22/03/16 – by Lily Pearson
Tuesday was our second day of diving on PK, and although it wasn’t nearly as sunny as the day before, the weather was still good and the sea not too rough. Most ocean divers had almost completed their training by now, and all that was left was doing a boat dive. The boats were driven back and forth, from the beach to the reef. Myself and Sophie were one of the last to go, and had Mark instructing us how to dive off the boat. Once in the water, we had a good look around the reef and it felt amazing to finally be qualified!
At this point, some of us went back on the boats for a last dive of the day at the Volnay! It was incredibly exciting for me to be doing such an amazing dive after being qualified for less than a day! I was buddy paid with Andy, there were two boats filled with other divers and we entered the water about 2.50PM. Once underwater, there was a noticeable difference in temperature due to the deeper waters (about 10 degrees), while the surface temperature was 11 degrees. We descended right onto the boilers, and had a little swim around the entire wreck, even finding a few of the old shots used. The vis was fairly good, and saw a few spider crabs and some fairly big fish. After a total dive time of 26 minutes, all of us surfaced and head back to the beach. Diving at the Volnay was a fantastic end to my trip at PK.
23/03/16 – by Emily Grout
On Wednesday I began my sports diver training; I was buddied with John, and Damien was our instructor. It was my first boat dive at PK which was really exciting! The journey to the site itself was very relaxing and we saw a lonely seal having a sunbath on the rocks. I have to admit the sun coming through the clouds made it much harder to face the icy water. But inevitably the boat stopped, the anchor was dropped and we ‘faffingly’ pulled all our gear on (doing this gracefully is a new level of diving). We descended down a shot line onto Raglan Reef in the Manacles, this was my first experience of pulling myself further into the unknown and as we reach 20 metres I started to become aware of the cold and sense of isolation in the water.
Damien guided us along the wall which was covered in beautiful anemones in all colours and sizes, it was like a hidden Eden. Damien then picked up a spider crab for us to hold -a slightly scary experience but nonetheless it was fun to play with. He also pointed out some nudibranch eggs and some big stripy fish – but sadly my identification skills aren’t the best, so ‘big stripy fish’ has to do for the log book. My computer was telling me the water was 7 degrees and I became more and more aware of my air consumption, after 20 minutes I was beginning to worry as my air was below 100 bar, so we began to slowly ascend. John wanted some practise deploying an SMB so we had a little bob about at 5m before surfacing, which is a great time for some buoyancy practise!
24/03/16 – by John Gilbert
On our penultimate day, we headed to the Volnay wreck, a sunken WW1 supply ship.
“She was on her way from Montreal to Plymouth via Barry. She carried a mixed cargo of butter, jam, tinned meat, coffee, cigarettes, potato crisps and peanuts and timber. In addition, she also carried anti-personnel shells.
On 14th December she was hit by a mine (laid by UC-64 commanded by Erich Hecht) 2 miles from Manacles Rock. The crew were lucky that the shells on board did not explode. The was taking on waters relatively fast and the crew tried to beach her on Porthallow Bay. However, she floundered and sank at her current location. According to a local fisherman, the cargo piled “6-foot high on the beach”, giving everyone an un-rationed Christmas.” -taken from http://www.scuba-diving-adviser.co.uk/DiveSites/UKCoastalSites/ScillyIslesCornwallDevonDiveSites/Volnay.aspx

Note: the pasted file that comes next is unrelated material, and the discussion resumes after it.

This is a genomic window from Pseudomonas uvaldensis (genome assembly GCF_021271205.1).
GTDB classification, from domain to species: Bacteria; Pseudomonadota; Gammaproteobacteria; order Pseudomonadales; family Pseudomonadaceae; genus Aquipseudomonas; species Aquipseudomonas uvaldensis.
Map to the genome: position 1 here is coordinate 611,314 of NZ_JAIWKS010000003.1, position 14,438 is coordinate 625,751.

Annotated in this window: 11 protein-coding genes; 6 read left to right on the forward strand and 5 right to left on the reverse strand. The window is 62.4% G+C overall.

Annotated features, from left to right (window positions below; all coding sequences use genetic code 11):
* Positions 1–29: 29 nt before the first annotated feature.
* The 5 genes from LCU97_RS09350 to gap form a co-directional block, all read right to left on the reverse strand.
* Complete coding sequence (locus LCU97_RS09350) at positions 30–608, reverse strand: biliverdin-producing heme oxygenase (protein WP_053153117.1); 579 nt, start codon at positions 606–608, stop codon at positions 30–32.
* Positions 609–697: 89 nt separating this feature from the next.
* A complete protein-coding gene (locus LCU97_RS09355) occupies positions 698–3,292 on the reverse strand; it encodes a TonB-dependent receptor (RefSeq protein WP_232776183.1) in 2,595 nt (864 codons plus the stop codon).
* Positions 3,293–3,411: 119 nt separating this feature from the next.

The wreck offered 6m visibility, but was a pretty chilly experience for those of us not lucky enough to have dry suits. Chris once again carried out some training for Jos and myself, and we practiced the use of a distance line, tying it off at various points along the wreck. The Volnay wreck has an abundance of lead shot from the 18lb shrapnel bombs, and most of us surfaced with at least one round lead-pellet from the dive. The boiler is home to a conger eel, which Chris kindly coaxed out with his finger. There might have been other aquatic life to see, but I was too cold to notice it.
Later that afternoon, we dived off the beach on PK reef, Chris ever-so-kindly taking Jos and I for some training on SMB use and navigation. We saw a spider crab which was fantastic, and then got back to training, getting hopelessly lost and missing the reef several times due to strong currents.
25/03/16 – by Tom Sinclair
The final day of our PK adventure was on us and only an intrepid few remained. The boats were launched from Porthoustock into the crystal blue water under a pristine blue sky but with a decidedly chilly breeze.
The first dives of the day took place on the Helford river, a shallow 6 meter dive with all manor of crabs. At this shallow depth it was a long and enjoyable dive, but the rays the river is so well known for eluded Emily, Chris and I. To make matters worse we surfaced to Kai and Kerry’s tales of petting friendly rays on their dive!
Those of us who had dived the Helford now faced the chilly ocean breeze in our wet semi drys while Damian, Jos, John, Carla, Alex and Ollie dived the Volnay for the final time. The sun did its best to dry us out and not even a disappointing thermos of cold hot chocolate could dampen our spirits while we waited for the shot to be retrieved. After a lot of hauling the shot was back on board, the final dive was complete and it was time to head back to shore for the last time.
Ahead of us lay the task that no good dive trip is complete without – sorting, repacking and cleaning kit! But we took it in our stride, it was a small price to pay for a good week of diving and the knowledge of the gratitude we would receive from those who had left us earlier in the week meant we made light work of it. Finally we headed off back to Bristol, and our beds, with the sunsetting behind us.